I received a message from a friend the other day. The question that this person asked me was one that I asked myself for a long time. And I hadn’t realized that I had the answer until I wrote him back. I want to share this conversation with you today, with my friend’s permission and anonymity, in the hopes that it might help you too.
I grew up surrounded by poverty and addiction. So when I dug myself out of that hole and attained middle class-ness, I found that I couldn’t bring my whole family with me. I can’t even help them with money because it only feeds their addictions. So I watch as they slowly kill themselves through awful decisions – medical, or drugs or alcohol, or abusive relationships – and I can’t help because they won’t accept what I can offer. No amount of money, even if I had it, would solve the problems of a lifetime of habitual behaviour. When this happens, Mel, how do you deal with the guilt? (more…)
Again, here are the leading questions that were attached to today’s challenge. By the way, I highly recommend taking this writing challenge yourself. It’s been a truly amazing experience so far!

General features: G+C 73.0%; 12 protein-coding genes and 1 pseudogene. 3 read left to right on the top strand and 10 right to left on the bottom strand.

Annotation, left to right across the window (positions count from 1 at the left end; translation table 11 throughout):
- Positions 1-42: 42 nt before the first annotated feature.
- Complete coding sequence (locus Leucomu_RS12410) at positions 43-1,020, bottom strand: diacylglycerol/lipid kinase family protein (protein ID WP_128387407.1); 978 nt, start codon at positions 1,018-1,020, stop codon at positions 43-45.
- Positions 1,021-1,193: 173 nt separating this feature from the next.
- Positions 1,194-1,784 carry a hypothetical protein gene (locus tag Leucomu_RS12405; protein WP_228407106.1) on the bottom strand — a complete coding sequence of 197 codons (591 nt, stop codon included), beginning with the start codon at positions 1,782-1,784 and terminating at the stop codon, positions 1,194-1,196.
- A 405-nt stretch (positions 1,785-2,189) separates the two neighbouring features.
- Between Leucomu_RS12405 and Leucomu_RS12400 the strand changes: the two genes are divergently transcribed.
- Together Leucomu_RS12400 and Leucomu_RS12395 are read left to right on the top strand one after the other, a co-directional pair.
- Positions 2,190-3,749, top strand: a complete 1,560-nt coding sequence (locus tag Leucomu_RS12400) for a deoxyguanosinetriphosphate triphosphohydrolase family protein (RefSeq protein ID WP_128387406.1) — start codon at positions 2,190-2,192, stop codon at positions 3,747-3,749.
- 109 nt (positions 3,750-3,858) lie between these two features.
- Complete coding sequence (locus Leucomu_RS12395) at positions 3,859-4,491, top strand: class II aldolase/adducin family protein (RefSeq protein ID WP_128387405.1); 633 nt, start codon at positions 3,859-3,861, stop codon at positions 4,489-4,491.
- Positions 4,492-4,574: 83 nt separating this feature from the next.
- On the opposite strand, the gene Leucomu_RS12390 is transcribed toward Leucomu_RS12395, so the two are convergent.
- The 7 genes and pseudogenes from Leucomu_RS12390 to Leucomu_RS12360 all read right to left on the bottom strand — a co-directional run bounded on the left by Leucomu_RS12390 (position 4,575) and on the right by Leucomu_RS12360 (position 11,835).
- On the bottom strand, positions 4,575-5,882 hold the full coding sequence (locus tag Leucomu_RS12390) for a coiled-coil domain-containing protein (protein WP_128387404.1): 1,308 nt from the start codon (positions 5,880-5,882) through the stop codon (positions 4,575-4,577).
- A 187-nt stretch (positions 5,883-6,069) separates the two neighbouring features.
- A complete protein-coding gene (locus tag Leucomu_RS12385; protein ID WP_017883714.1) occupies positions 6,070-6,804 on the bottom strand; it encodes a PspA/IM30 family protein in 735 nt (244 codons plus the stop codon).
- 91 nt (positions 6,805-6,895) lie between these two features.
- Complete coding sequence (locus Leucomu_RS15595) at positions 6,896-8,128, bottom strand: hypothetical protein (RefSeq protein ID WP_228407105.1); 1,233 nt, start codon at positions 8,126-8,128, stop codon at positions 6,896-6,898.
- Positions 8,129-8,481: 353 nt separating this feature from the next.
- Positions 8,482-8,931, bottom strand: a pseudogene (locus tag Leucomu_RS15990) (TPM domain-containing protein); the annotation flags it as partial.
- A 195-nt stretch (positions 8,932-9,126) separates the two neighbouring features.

Think about something you’ve done and accomplished. It could be this year or 30 years ago. Ideally pick one of your most proud accomplishments to date. What is it? Who were you with? What were you doing? What actions caused you to experience the success you did? How did it feel? Did it positively impact anyone else?
Another tough writing assignment – which really end up generating the best posts. I’ve always enjoyed being “forced” to dig into my own head and follow the journey down the rabbit hole. I find that the more self-aware you are, the better equipped you are to face life’s challenges. You end up spending less time trying to figure out why you feel a certain way when faced with something difficult. When you know more about who you are, what you like and what you dislike, it’s easier to make decisions. As Scott Dinsmore often said “If you don’t know what you’re looking for, you’ll never find it”.